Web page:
#RSCON3 provides a pretty amazing space for people to come together and be present across time zones and continents. The breadth and depth of what can be experienced in this learning space exceeds in one weekend what a typical district’s explicit workshop development might look like over several years. I have come to appreciate the couch as professional development opportunity as well as the capability to participate from any place and at any time as long as I have the technology in hand and connectivity available.
I found myself needing to be on a plane very soon after the leadership panel in which I was a panel member was scheduled to end. Luckily, a school in my district is located near the airport so I could leave on the “fly” to catch a plane and have a quiet space with good connectivity. Being there also gave me an opportunity to have two principals who I regard sit in and listen so they could share feedback and thoughts at the end of the session. They both said it was just remarkable to be in the room with a panelist who was co-presenting with panelists from all over the United States, and none of us in the room together. I learned from our post panel conversation that I take for granted other leaders with whom I work are knowledgeable about the full range of professional learning opportunities available. Neither of these principals would have been connected with RSCon3 if I’d not asked them to be there.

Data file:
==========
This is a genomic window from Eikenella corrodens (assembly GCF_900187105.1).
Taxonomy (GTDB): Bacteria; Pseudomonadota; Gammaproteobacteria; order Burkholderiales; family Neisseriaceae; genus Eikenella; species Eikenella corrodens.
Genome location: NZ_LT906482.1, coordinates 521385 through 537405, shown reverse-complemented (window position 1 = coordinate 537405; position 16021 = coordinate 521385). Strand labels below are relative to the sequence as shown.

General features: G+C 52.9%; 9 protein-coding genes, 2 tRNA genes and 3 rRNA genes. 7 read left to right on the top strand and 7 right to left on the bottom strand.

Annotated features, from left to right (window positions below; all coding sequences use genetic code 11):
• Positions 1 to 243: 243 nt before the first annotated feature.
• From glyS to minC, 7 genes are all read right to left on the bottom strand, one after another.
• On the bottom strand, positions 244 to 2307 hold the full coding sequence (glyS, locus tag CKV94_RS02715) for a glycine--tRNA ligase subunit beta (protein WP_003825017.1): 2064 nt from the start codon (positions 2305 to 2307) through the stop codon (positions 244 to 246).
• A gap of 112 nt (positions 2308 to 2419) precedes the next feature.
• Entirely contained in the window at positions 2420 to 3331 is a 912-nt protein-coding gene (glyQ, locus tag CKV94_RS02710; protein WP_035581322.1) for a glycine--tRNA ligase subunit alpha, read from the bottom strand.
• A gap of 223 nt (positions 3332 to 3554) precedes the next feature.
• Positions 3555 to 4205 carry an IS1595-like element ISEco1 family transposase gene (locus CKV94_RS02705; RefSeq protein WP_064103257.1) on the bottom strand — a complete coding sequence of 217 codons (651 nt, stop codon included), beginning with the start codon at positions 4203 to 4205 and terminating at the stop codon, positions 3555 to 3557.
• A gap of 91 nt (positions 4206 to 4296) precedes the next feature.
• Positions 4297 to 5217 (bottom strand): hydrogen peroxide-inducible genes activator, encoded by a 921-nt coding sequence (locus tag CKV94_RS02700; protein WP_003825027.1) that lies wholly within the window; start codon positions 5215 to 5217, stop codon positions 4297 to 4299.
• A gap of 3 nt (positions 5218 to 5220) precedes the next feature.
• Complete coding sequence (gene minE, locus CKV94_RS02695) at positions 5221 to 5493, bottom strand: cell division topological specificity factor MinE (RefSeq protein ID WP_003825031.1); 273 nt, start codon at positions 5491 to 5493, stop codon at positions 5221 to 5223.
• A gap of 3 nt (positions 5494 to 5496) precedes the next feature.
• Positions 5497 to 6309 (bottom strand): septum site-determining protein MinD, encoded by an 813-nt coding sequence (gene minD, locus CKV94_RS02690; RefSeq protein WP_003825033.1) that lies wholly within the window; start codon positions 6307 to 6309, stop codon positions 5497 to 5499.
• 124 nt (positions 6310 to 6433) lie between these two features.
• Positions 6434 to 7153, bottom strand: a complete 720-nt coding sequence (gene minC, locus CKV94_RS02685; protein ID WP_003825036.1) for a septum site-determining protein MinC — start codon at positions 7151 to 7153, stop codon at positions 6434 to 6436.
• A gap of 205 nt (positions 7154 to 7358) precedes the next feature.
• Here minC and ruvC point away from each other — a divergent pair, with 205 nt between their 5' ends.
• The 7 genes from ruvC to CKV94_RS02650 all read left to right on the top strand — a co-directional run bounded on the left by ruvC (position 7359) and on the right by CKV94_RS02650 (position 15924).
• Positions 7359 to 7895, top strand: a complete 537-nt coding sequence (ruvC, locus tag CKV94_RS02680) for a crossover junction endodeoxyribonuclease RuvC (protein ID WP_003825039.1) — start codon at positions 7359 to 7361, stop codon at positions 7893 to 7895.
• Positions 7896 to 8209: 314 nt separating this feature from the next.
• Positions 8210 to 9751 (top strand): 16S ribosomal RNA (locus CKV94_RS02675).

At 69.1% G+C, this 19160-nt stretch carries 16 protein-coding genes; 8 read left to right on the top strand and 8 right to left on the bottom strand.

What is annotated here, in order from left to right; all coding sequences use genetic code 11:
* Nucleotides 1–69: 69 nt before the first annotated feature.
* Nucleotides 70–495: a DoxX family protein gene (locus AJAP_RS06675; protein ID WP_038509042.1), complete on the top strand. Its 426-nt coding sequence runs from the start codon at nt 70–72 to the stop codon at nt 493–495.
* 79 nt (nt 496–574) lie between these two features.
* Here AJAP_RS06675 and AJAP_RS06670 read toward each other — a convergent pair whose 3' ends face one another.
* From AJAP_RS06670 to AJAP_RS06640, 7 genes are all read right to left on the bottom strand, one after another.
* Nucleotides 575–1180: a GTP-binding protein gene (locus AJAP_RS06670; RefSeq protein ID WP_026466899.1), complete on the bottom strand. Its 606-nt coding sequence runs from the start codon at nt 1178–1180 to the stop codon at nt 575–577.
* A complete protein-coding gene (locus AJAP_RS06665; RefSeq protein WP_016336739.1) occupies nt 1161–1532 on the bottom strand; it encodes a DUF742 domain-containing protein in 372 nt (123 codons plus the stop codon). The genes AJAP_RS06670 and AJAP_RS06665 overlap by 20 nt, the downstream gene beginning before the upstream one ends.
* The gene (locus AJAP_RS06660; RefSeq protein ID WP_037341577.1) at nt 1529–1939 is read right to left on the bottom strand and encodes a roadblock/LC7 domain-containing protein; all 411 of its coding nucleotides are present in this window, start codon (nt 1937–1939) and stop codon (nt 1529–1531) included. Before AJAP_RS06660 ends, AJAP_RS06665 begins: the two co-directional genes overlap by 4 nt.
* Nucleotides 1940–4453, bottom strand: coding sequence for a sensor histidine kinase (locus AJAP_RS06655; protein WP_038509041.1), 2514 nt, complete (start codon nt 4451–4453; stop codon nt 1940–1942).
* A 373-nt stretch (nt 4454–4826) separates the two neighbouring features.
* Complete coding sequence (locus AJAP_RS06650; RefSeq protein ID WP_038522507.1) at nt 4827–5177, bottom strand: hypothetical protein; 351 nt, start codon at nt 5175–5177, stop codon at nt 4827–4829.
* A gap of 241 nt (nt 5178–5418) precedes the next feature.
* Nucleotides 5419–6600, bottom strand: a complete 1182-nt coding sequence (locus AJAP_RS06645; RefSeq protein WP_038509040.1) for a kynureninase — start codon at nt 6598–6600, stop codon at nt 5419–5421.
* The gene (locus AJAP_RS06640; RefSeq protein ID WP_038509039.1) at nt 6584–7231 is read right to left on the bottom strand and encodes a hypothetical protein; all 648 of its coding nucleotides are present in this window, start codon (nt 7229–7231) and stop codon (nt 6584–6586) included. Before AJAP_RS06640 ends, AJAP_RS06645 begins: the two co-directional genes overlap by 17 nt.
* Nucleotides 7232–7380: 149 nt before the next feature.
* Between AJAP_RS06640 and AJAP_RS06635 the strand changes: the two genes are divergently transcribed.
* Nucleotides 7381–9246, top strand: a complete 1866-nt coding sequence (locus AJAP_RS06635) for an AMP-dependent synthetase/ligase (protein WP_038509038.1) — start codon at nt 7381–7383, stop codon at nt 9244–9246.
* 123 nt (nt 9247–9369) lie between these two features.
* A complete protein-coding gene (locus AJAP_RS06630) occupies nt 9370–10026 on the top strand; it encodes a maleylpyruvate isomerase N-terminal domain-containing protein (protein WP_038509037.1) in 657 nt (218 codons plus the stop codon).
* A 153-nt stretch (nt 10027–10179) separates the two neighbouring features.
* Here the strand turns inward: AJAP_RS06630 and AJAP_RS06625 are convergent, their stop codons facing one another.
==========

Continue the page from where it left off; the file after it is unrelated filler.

It strikes me that despite the large numbers of participants in RSCON3, we still have a huge swath of educators, many of whom who are ready and willing, who don’t know about possibilities to engage online in interesting dialogue and up close and personal connections with colleagues. I think we have to really focus on how we encourage and promote accessibility as well as make it an alternative that counts as professional development. I heard a teacher say recently that she had learned of all kinds of resources on twitter – links and people- that she’d never have found otherwise by interacting inside the system. She wondered why her peers aren’t interested. While there are many reasons for that, I also think that many teachers are unaware of how to receive professional development credit for participation or what those options even are. They aren’t knowledgeable they can still go back to RSCON3 and participate in session after session via Elluminate. They aren’t in the loop on what is available.
#RSCON3 provided boundary spanning learning opportunities. From the keynoters that included some of the most innovating educators in our business to workshop presenters who provided the “why, what, and how”, we couldn’t have asked for a more differentiated and accessible set of conference opportunities for educators.
Now, we just have to figure out how to engage more educators in becoming a part of the learning network.
And, thank you, Shelly for dreaming RSCON into reality!